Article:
Political Differences Between the Pirate Parties

Political Differences Between the Pirate Parties

While dozens of Pirate Parties throughout the world agree on the most fundamental positions concerning copyright reform, patents, surveillance and government transparency, many parties have started broadening into other areas. These topics are sometimes more obvious extensions to the existing politics – open access, IT use in government, et cetera – but sometimes cover more controversial issues, often unique for each nation or region, and outlandish in the view of another party.

Some of these “controversial issues” include drug regulation, education, health care, defense, environment, traditional left-right taxes and several other areas. Some topics are universally accepted in one party – like direct democracy and liquid feedback – but are frowned upon in another country. How do these differences come to be, and how can we work together with a common goal without letting our differences destroy our coöperation?

In a new series of articles here at Pirate Times, I will discuss exactly this, focusing on many of the before mentioned topics. How did the German Pirate Party develop such a liberal view on drugs, while many other parties have no opinion on the topic? Why are the Pirate Parties in some countries seen as right parties, while others are viewed as left? How have some gone much further on the more traditional arenas such as education and healthcare, while others have ignored these completely?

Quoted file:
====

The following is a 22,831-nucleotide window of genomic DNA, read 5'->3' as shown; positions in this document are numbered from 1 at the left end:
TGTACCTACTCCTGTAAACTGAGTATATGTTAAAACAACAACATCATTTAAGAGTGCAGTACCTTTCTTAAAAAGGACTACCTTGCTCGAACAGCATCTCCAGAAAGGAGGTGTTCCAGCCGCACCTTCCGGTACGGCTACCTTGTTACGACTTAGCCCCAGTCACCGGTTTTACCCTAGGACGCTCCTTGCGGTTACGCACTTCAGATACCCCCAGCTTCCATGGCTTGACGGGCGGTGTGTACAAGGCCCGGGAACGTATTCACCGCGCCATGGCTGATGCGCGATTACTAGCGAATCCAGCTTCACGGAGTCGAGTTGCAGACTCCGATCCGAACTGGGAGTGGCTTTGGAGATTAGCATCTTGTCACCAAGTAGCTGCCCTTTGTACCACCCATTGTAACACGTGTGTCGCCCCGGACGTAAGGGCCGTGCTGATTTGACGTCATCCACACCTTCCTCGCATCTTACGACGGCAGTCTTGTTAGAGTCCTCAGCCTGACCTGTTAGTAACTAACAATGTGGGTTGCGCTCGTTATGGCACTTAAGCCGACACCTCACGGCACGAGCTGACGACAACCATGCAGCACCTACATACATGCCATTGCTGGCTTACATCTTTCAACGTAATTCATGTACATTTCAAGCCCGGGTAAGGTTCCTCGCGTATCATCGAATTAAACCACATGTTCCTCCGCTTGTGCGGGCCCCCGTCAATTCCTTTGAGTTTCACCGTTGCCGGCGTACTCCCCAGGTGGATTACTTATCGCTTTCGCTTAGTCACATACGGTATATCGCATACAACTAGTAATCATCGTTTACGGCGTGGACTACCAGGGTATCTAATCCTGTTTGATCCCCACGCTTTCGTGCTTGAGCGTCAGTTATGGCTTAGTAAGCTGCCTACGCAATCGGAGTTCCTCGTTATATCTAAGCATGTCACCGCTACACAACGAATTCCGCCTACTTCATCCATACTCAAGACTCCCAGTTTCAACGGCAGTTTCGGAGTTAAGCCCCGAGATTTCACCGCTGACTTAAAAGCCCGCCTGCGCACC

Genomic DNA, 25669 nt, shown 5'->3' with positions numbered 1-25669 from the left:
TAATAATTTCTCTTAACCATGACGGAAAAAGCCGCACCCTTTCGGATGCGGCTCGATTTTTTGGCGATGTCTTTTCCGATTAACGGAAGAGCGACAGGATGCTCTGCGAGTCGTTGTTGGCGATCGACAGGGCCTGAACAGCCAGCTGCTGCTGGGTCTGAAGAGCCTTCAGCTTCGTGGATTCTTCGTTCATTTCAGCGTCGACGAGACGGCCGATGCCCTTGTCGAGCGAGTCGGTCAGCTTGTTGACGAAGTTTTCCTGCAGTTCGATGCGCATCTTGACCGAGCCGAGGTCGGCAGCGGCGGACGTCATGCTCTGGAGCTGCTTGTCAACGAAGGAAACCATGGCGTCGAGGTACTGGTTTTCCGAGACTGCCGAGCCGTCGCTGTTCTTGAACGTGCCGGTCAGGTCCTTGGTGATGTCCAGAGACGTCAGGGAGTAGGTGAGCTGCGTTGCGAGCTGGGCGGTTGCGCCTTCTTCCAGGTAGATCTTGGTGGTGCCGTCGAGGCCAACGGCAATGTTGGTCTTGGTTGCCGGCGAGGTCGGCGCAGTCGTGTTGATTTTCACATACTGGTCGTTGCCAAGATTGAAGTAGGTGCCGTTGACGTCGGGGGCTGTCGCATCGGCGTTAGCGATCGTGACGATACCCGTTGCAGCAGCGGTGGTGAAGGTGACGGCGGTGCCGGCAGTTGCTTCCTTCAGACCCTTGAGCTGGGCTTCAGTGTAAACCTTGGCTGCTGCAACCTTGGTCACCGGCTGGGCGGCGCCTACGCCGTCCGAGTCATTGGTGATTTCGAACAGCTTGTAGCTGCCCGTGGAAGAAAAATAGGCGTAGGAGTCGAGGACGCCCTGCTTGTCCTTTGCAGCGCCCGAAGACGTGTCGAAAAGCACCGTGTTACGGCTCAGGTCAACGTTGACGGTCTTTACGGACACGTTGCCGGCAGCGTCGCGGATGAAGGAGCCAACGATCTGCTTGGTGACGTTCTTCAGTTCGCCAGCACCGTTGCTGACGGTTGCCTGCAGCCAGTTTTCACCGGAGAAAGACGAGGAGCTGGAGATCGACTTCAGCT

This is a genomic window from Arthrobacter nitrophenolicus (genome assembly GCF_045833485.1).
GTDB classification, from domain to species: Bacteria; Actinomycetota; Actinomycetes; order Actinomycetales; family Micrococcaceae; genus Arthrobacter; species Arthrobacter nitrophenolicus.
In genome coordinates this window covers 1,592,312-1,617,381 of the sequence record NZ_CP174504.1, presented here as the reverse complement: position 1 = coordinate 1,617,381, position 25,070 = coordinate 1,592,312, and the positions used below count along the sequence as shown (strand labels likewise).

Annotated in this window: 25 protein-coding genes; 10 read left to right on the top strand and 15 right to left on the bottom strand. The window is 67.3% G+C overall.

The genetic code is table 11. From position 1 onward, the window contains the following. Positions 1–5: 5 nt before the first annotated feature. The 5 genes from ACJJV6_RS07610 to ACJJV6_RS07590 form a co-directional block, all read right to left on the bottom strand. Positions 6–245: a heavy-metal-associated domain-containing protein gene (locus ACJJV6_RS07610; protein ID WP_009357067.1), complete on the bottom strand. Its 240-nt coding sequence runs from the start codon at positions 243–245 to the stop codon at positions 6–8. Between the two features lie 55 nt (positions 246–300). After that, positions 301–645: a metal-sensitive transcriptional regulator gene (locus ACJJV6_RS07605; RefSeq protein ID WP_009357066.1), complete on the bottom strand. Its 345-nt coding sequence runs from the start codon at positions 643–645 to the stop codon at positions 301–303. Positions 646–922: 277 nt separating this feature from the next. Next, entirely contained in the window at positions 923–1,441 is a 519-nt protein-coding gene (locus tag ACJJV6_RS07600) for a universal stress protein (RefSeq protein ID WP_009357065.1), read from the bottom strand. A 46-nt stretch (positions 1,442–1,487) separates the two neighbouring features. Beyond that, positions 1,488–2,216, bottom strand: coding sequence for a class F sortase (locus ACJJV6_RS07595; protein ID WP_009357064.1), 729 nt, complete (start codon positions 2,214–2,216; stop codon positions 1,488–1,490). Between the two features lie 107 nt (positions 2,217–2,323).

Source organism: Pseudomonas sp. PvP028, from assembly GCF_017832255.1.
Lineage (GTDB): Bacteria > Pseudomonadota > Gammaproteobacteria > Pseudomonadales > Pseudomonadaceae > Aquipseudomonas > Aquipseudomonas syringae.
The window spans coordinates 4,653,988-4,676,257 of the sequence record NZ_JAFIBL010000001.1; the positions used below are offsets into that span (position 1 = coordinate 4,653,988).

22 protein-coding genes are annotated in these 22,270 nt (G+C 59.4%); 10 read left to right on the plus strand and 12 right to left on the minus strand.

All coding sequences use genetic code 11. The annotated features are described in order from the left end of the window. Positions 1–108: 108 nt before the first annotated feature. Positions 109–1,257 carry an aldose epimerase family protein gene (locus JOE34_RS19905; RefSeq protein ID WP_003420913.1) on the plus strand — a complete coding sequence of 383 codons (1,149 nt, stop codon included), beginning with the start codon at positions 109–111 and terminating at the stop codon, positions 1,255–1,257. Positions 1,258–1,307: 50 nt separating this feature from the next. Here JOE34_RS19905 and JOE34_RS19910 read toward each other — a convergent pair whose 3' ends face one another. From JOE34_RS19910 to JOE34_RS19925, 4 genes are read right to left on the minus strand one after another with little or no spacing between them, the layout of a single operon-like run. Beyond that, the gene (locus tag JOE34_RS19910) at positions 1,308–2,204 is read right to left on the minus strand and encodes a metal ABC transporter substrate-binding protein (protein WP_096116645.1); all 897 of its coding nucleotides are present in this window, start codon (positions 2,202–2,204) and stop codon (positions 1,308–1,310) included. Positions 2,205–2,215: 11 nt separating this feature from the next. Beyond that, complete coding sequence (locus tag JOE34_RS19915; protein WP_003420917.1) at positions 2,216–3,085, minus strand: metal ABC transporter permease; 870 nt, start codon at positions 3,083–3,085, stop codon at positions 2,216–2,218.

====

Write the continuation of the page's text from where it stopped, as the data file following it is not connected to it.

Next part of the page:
Another question is the more open-ended debate on: what version of  broadening your political program is the most effective. I have previously written on several occasions about the broadening of the Swedish Pirate Party’s politics, using a blog where members are free to express and discuss their suggestions informally, before they may be handed in at a member meeting and further discussed and voted upon. It is a slow process, often taking many months or years for a suggestion to settle, but once it’s accepted it is almost universally seen as obvious Pirate politics.

These are some of the questions and topics I will focus on throughout this new Pirate Times series of articles, which is planned to start with an article about the different parties’ views on drug regulation.

Featured image: CC AttributionNoncommercialNo Derivative Works by Dolkin

Anton Nordenfur

About Anton Nordenfur

I'm party organiser for the Swedish Pirate Party, and work as a freelancing writer and translator. I'm primarily interested in research politics and LGBTQ rights, and blog in Swedish over at antonnordenfur.com.

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